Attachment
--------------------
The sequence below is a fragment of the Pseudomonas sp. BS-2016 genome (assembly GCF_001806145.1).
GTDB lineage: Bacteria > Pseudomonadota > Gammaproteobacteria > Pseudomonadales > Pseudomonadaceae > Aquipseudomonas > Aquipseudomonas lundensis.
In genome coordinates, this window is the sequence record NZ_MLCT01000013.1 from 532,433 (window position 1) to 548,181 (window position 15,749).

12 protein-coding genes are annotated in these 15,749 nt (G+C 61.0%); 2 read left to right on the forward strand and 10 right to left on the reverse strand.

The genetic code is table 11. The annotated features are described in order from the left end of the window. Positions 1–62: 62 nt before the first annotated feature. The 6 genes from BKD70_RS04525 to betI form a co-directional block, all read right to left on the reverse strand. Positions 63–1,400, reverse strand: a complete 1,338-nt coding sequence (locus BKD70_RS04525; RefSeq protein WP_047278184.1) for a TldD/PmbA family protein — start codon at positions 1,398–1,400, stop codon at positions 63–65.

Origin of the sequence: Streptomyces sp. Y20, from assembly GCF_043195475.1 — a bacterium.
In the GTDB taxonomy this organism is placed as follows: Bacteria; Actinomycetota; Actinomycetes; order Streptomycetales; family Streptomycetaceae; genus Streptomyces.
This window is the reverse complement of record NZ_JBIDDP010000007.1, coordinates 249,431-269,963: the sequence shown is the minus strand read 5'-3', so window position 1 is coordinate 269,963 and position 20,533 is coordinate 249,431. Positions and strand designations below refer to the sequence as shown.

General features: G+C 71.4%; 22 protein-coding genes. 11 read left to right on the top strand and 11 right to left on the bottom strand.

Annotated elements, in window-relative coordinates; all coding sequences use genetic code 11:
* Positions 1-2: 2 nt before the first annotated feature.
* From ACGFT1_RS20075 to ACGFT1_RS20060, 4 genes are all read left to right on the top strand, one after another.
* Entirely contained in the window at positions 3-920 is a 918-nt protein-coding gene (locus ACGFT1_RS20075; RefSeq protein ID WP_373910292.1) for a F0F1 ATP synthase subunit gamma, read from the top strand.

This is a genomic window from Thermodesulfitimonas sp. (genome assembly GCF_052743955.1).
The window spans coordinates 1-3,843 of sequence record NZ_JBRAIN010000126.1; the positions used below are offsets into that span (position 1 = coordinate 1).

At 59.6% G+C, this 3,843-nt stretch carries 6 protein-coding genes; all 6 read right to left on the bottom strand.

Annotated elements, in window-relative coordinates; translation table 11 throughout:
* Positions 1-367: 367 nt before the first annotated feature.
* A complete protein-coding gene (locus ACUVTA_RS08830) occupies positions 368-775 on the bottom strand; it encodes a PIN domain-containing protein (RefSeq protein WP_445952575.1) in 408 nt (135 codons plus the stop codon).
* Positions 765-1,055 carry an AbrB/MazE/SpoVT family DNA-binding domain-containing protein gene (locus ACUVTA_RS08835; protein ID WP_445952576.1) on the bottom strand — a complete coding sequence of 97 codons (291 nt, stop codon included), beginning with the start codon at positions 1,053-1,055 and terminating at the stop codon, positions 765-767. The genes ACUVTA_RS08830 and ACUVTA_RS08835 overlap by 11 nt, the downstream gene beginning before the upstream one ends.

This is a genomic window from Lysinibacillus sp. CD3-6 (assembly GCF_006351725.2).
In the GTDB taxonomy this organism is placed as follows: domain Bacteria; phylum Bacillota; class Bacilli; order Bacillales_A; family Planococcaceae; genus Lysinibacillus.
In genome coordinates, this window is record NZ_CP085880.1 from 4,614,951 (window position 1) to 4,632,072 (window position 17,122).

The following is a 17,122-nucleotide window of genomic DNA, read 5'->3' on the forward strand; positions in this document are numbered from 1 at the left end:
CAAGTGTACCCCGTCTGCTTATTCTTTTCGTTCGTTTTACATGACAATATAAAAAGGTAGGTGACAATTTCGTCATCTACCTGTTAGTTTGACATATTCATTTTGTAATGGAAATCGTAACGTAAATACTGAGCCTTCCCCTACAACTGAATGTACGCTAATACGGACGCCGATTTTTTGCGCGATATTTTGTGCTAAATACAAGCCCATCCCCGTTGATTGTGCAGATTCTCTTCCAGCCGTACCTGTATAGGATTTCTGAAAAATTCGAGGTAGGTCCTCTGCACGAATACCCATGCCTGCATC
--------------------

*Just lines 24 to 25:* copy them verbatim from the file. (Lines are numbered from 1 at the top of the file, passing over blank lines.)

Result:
The following is a 17,122-nucleotide window of genomic DNA, read 5'->3' on the forward strand; positions in this document are numbered from 1 at the left end:
CAAGTGTACCCCGTCTGCTTATTCTTTTCGTTCGTTTTACATGACAATATAAAAAGGTAGGTGACAATTTCGTCATCTACCTGTTAGTTTGACATATTCATTTTGTAATGGAAATCGTAACGTAAATACTGAGCCTTCCCCTACAACTGAATGTACGCTAATACGGACGCCGATTTTTTGCGCGATATTTTGTGCTAAATACAAGCCCATCCCCGTTGATTGTGCAGATTCTCTTCCAGCCGTACCTGTATAGGATTTCTGAAAAATTCGAGGTAGGTCCTCTGCACGAATACCCATGCCTGCATC